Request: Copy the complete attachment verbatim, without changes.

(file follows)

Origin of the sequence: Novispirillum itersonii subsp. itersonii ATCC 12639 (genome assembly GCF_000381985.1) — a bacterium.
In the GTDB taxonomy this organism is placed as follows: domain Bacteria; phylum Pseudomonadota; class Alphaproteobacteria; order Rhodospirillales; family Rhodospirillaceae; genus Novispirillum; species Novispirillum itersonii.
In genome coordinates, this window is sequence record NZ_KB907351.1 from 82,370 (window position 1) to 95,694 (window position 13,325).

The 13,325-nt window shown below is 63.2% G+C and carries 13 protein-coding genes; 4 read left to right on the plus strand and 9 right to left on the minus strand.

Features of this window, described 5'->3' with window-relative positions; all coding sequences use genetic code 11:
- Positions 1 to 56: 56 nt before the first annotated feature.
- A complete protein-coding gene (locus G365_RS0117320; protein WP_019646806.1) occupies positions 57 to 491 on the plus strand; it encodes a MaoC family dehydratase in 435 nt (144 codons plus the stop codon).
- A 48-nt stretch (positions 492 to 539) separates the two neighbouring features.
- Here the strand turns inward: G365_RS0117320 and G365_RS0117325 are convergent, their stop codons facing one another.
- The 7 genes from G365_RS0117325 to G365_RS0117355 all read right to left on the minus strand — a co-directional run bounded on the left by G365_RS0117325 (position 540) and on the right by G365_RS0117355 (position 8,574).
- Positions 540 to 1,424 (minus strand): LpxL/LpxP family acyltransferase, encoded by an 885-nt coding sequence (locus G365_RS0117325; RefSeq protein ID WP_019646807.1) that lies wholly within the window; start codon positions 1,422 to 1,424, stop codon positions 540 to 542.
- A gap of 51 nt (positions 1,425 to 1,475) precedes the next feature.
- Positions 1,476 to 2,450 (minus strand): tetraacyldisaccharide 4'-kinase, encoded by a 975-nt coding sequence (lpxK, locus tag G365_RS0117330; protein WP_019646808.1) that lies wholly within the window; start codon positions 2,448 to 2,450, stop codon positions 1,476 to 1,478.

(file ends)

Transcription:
Origin of the sequence: Novispirillum itersonii subsp. itersonii ATCC 12639 (genome assembly GCF_000381985.1) — a bacterium.
In the GTDB taxonomy this organism is placed as follows: domain Bacteria; phylum Pseudomonadota; class Alphaproteobacteria; order Rhodospirillales; family Rhodospirillaceae; genus Novispirillum; species Novispirillum itersonii.
In genome coordinates, this window is sequence record NZ_KB907351.1 from 82,370 (window position 1) to 95,694 (window position 13,325).

The 13,325-nt window shown below is 63.2% G+C and carries 13 protein-coding genes; 4 read left to right on the plus strand and 9 right to left on the minus strand.

Features of this window, described 5'->3' with window-relative positions; all coding sequences use genetic code 11:
- Positions 1 to 56: 56 nt before the first annotated feature.
- A complete protein-coding gene (locus G365_RS0117320; protein WP_019646806.1) occupies positions 57 to 491 on the plus strand; it encodes a MaoC family dehydratase in 435 nt (144 codons plus the stop codon).
- A 48-nt stretch (positions 492 to 539) separates the two neighbouring features.
- Here the strand turns inward: G365_RS0117320 and G365_RS0117325 are convergent, their stop codons facing one another.
- The 7 genes from G365_RS0117325 to G365_RS0117355 all read right to left on the minus strand — a co-directional run bounded on the left by G365_RS0117325 (position 540) and on the right by G365_RS0117355 (position 8,574).
- Positions 540 to 1,424 (minus strand): LpxL/LpxP family acyltransferase, encoded by an 885-nt coding sequence (locus G365_RS0117325; RefSeq protein ID WP_019646807.1) that lies wholly within the window; start codon positions 1,422 to 1,424, stop codon positions 540 to 542.
- A gap of 51 nt (positions 1,425 to 1,475) precedes the next feature.
- Positions 1,476 to 2,450 (minus strand): tetraacyldisaccharide 4'-kinase, encoded by a 975-nt coding sequence (lpxK, locus tag G365_RS0117330; protein WP_019646808.1) that lies wholly within the window; start codon positions 2,448 to 2,450, stop codon positions 1,476 to 1,478.